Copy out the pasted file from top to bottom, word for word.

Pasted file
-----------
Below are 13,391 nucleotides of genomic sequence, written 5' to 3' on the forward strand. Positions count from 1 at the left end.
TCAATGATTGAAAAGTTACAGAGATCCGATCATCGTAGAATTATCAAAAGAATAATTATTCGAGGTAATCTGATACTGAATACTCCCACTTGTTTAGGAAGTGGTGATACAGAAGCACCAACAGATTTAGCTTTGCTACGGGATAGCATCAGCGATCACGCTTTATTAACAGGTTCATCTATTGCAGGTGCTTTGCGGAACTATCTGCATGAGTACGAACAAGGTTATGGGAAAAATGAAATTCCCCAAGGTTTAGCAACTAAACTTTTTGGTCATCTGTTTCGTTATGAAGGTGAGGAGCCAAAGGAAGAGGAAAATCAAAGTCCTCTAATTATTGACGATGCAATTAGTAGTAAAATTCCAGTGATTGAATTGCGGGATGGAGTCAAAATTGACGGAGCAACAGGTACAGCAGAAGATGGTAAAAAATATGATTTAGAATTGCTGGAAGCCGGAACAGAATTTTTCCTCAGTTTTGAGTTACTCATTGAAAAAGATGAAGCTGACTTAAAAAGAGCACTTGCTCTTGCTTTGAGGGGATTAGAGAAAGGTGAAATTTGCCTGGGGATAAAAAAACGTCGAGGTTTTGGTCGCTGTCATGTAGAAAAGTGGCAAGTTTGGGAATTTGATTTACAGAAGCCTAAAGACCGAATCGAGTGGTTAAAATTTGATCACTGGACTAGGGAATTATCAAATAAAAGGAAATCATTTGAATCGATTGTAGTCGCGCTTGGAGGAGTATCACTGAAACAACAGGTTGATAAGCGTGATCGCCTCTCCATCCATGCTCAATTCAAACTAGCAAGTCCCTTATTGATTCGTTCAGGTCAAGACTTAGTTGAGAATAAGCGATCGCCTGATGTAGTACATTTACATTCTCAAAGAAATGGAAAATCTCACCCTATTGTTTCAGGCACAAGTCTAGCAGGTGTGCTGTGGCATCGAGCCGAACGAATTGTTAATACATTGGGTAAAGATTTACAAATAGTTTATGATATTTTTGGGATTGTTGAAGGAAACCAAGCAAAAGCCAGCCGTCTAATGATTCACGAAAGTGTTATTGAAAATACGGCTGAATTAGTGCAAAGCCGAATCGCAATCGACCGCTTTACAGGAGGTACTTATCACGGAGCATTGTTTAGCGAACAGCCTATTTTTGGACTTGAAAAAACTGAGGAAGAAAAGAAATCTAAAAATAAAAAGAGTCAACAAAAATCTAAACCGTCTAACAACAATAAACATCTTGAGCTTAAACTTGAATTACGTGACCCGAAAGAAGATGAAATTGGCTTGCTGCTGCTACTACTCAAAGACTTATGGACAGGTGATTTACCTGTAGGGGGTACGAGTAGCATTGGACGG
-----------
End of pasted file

Below are 13,391 nucleotides of genomic sequence, written 5' to 3' on the forward strand. Positions count from 1 at the left end.
TCAATGATTGAAAAGTTACAGAGATCCGATCATCGTAGAATTATCAAAAGAATAATTATTCGAGGTAATCTGATACTGAATACTCCCACTTGTTTAGGAAGTGGTGATACAGAAGCACCAACAGATTTAGCTTTGCTACGGGATAGCATCAGCGATCACGCTTTATTAACAGGTTCATCTATTGCAGGTGCTTTGCGGAACTATCTGCATGAGTACGAACAAGGTTATGGGAAAAATGAAATTCCCCAAGGTTTAGCAACTAAACTTTTTGGTCATCTGTTTCGTTATGAAGGTGAGGAGCCAAAGGAAGAGGAAAATCAAAGTCCTCTAATTATTGACGATGCAATTAGTAGTAAAATTCCAGTGATTGAATTGCGGGATGGAGTCAAAATTGACGGAGCAACAGGTACAGCAGAAGATGGTAAAAAATATGATTTAGAATTGCTGGAAGCCGGAACAGAATTTTTCCTCAGTTTTGAGTTACTCATTGAAAAAGATGAAGCTGACTTAAAAAGAGCACTTGCTCTTGCTTTGAGGGGATTAGAGAAAGGTGAAATTTGCCTGGGGATAAAAAAACGTCGAGGTTTTGGTCGCTGTCATGTAGAAAAGTGGCAAGTTTGGGAATTTGATTTACAGAAGCCTAAAGACCGAATCGAGTGGTTAAAATTTGATCACTGGACTAGGGAATTATCAAATAAAAGGAAATCATTTGAATCGATTGTAGTCGCGCTTGGAGGAGTATCACTGAAACAACAGGTTGATAAGCGTGATCGCCTCTCCATCCATGCTCAATTCAAACTAGCAAGTCCCTTATTGATTCGTTCAGGTCAAGACTTAGTTGAGAATAAGCGATCGCCTGATGTAGTACATTTACATTCTCAAAGAAATGGAAAATCTCACCCTATTGTTTCAGGCACAAGTCTAGCAGGTGTGCTGTGGCATCGAGCCGAACGAATTGTTAATACATTGGGTAAAGATTTACAAATAGTTTATGATATTTTTGGGATTGTTGAAGGAAACCAAGCAAAAGCCAGCCGTCTAATGATTCACGAAAGTGTTATTGAAAATACGGCTGAATTAGTGCAAAGCCGAATCGCAATCGACCGCTTTACAGGAGGTACTTATCACGGAGCATTGTTTAGCGAACAGCCTATTTTTGGACTTGAAAAAACTGAGGAAGAAAAGAAATCTAAAAATAAAAAGAGTCAACAAAAATCTAAACCGTCTAACAACAATAAACATCTTGAGCTTAAACTTGAATTACGTGACCCGAAAGAAGATGAAATTGGCTTGCTGCTGCTACTACTCAAAGACTTATGGACAGGTGATTTACCTGTAGGGGGTACGAGTAGCATTGGACGG